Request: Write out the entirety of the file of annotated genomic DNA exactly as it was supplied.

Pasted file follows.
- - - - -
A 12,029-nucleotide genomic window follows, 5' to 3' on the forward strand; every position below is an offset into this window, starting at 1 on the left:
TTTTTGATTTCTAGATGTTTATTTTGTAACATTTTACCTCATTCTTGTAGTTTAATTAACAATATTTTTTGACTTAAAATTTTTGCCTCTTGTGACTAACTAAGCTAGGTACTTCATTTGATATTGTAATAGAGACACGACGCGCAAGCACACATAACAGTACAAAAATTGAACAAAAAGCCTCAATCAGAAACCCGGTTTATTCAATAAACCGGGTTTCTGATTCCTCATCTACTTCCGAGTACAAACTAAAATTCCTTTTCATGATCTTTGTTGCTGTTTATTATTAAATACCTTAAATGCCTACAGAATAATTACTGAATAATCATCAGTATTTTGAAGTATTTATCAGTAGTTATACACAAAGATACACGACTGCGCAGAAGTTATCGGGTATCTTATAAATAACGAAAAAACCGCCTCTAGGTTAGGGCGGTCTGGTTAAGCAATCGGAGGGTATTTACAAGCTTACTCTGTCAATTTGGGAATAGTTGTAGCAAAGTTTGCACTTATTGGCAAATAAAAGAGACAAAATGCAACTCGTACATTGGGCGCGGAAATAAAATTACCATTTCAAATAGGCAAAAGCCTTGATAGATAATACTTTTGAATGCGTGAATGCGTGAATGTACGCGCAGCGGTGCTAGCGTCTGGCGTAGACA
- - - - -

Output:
A 12,029-nucleotide genomic window follows, 5' to 3' on the forward strand; every position below is an offset into this window, starting at 1 on the left:
TTTTTGATTTCTAGATGTTTATTTTGTAACATTTTACCTCATTCTTGTAGTTTAATTAACAATATTTTTTGACTTAAAATTTTTGCCTCTTGTGACTAACTAAGCTAGGTACTTCATTTGATATTGTAATAGAGACACGACGCGCAAGCACACATAACAGTACAAAAATTGAACAAAAAGCCTCAATCAGAAACCCGGTTTATTCAATAAACCGGGTTTCTGATTCCTCATCTACTTCCGAGTACAAACTAAAATTCCTTTTCATGATCTTTGTTGCTGTTTATTATTAAATACCTTAAATGCCTACAGAATAATTACTGAATAATCATCAGTATTTTGAAGTATTTATCAGTAGTTATACACAAAGATACACGACTGCGCAGAAGTTATCGGGTATCTTATAAATAACGAAAAAACCGCCTCTAGGTTAGGGCGGTCTGGTTAAGCAATCGGAGGGTATTTACAAGCTTACTCTGTCAATTTGGGAATAGTTGTAGCAAAGTTTGCACTTATTGGCAAATAAAAGAGACAAAATGCAACTCGTACATTGGGCGCGGAAATAAAATTACCATTTCAAATAGGCAAAAGCCTTGATAGATAATACTTTTGAATGCGTGAATGCGTGAATGTACGCGCAGCGGTGCTAGCGTCTGGCGTAGACA